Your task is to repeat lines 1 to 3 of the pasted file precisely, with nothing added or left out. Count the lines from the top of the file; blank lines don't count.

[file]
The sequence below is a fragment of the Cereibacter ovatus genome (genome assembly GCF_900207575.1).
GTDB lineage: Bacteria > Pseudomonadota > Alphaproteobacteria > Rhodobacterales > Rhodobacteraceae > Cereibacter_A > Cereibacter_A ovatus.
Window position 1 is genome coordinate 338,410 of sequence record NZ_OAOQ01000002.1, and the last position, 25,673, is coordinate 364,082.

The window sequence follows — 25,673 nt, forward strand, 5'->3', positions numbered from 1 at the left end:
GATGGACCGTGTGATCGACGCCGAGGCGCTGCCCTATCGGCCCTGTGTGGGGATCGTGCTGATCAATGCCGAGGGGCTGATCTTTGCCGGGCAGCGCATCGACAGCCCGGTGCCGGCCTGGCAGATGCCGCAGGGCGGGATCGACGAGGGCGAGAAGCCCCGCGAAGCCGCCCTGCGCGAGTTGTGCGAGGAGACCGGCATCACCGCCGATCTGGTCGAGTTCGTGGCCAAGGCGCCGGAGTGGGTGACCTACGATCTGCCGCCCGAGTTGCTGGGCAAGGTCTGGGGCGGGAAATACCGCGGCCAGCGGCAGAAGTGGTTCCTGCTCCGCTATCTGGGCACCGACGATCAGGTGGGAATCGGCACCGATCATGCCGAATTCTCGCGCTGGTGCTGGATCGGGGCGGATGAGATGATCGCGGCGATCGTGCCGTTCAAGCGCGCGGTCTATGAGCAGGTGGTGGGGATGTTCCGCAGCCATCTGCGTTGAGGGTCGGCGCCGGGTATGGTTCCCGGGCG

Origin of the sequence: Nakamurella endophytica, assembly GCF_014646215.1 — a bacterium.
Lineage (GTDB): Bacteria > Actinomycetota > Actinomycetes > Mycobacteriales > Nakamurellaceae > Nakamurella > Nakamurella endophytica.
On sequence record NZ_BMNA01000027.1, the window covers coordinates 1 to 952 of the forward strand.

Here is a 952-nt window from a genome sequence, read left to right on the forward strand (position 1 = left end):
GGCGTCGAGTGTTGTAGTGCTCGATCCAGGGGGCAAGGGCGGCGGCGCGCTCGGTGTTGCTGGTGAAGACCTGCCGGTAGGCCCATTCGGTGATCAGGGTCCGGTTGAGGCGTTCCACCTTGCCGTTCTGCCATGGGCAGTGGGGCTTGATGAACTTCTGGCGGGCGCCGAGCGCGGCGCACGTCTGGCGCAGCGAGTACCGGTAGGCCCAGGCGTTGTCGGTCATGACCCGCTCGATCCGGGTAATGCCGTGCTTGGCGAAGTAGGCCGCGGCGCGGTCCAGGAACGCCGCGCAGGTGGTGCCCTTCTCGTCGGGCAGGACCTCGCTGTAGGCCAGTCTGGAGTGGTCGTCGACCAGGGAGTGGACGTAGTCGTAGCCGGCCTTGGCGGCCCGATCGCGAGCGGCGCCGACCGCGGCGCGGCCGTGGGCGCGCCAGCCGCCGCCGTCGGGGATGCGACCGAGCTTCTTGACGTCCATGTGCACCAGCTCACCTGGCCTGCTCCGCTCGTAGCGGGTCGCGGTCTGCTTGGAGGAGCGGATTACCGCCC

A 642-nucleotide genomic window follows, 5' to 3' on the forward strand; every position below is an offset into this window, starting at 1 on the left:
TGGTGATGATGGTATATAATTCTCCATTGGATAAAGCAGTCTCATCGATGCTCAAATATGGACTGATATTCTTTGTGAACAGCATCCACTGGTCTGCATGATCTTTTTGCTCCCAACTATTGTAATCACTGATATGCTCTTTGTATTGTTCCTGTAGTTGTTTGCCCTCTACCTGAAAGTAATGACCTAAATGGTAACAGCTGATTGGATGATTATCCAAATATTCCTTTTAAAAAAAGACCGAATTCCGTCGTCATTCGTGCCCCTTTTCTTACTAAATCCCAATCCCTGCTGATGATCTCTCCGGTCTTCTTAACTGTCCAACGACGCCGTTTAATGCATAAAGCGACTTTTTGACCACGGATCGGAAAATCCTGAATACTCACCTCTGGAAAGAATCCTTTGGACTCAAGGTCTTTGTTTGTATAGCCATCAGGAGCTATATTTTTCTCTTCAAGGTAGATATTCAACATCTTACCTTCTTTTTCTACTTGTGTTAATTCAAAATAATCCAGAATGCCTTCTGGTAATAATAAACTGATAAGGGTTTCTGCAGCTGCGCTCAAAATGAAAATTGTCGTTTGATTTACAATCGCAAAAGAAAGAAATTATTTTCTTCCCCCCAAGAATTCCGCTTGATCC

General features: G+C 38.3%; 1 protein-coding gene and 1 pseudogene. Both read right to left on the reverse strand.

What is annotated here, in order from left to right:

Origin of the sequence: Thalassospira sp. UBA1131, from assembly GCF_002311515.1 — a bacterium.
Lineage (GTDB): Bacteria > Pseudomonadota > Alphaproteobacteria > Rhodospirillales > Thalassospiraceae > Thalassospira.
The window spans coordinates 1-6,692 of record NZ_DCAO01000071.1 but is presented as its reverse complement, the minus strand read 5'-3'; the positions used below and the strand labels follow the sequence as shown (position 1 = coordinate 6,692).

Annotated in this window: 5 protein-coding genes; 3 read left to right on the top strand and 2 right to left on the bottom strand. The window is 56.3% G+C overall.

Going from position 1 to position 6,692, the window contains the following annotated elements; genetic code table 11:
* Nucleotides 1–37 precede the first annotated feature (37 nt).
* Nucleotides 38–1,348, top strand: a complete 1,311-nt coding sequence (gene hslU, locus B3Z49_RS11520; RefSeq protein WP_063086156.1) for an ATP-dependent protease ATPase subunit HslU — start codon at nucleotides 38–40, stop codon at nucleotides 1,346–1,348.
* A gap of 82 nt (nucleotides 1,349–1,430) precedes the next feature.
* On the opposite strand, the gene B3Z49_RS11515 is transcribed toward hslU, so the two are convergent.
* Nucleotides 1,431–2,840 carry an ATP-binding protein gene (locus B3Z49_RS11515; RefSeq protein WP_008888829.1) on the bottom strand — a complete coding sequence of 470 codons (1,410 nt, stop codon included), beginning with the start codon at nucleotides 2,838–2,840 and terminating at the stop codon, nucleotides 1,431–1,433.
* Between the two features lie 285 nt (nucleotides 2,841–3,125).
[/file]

The sequence below is a fragment of the Cereibacter ovatus genome (genome assembly GCF_900207575.1).
GTDB lineage: Bacteria > Pseudomonadota > Alphaproteobacteria > Rhodobacterales > Rhodobacteraceae > Cereibacter_A > Cereibacter_A ovatus.
Window position 1 is genome coordinate 338,410 of sequence record NZ_OAOQ01000002.1, and the last position, 25,673, is coordinate 364,082.